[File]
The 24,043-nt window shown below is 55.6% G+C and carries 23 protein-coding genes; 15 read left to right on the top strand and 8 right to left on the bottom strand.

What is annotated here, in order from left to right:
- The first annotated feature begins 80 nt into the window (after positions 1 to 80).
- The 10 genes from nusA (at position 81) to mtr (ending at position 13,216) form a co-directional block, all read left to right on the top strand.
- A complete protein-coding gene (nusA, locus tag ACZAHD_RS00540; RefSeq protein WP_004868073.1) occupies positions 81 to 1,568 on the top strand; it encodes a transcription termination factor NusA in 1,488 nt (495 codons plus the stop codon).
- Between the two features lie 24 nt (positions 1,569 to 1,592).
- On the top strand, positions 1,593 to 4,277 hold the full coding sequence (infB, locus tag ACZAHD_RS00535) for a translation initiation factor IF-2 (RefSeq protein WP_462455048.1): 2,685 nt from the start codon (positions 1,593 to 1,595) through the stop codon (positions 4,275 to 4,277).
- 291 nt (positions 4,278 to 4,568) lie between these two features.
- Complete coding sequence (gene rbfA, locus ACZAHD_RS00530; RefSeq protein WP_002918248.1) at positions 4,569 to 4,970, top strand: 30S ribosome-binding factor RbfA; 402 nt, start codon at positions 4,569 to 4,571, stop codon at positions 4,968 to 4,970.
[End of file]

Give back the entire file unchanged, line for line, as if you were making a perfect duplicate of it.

The 24,043-nt window shown below is 55.6% G+C and carries 23 protein-coding genes; 15 read left to right on the top strand and 8 right to left on the bottom strand.

What is annotated here, in order from left to right:
- The first annotated feature begins 80 nt into the window (after positions 1 to 80).
- The 10 genes from nusA (at position 81) to mtr (ending at position 13,216) form a co-directional block, all read left to right on the top strand.
- A complete protein-coding gene (nusA, locus tag ACZAHD_RS00540; RefSeq protein WP_004868073.1) occupies positions 81 to 1,568 on the top strand; it encodes a transcription termination factor NusA in 1,488 nt (495 codons plus the stop codon).
- Between the two features lie 24 nt (positions 1,569 to 1,592).
- On the top strand, positions 1,593 to 4,277 hold the full coding sequence (infB, locus tag ACZAHD_RS00535) for a translation initiation factor IF-2 (RefSeq protein WP_462455048.1): 2,685 nt from the start codon (positions 1,593 to 1,595) through the stop codon (positions 4,275 to 4,277).
- 291 nt (positions 4,278 to 4,568) lie between these two features.
- Complete coding sequence (gene rbfA, locus ACZAHD_RS00530; RefSeq protein WP_002918248.1) at positions 4,569 to 4,970, top strand: 30S ribosome-binding factor RbfA; 402 nt, start codon at positions 4,569 to 4,571, stop codon at positions 4,968 to 4,970.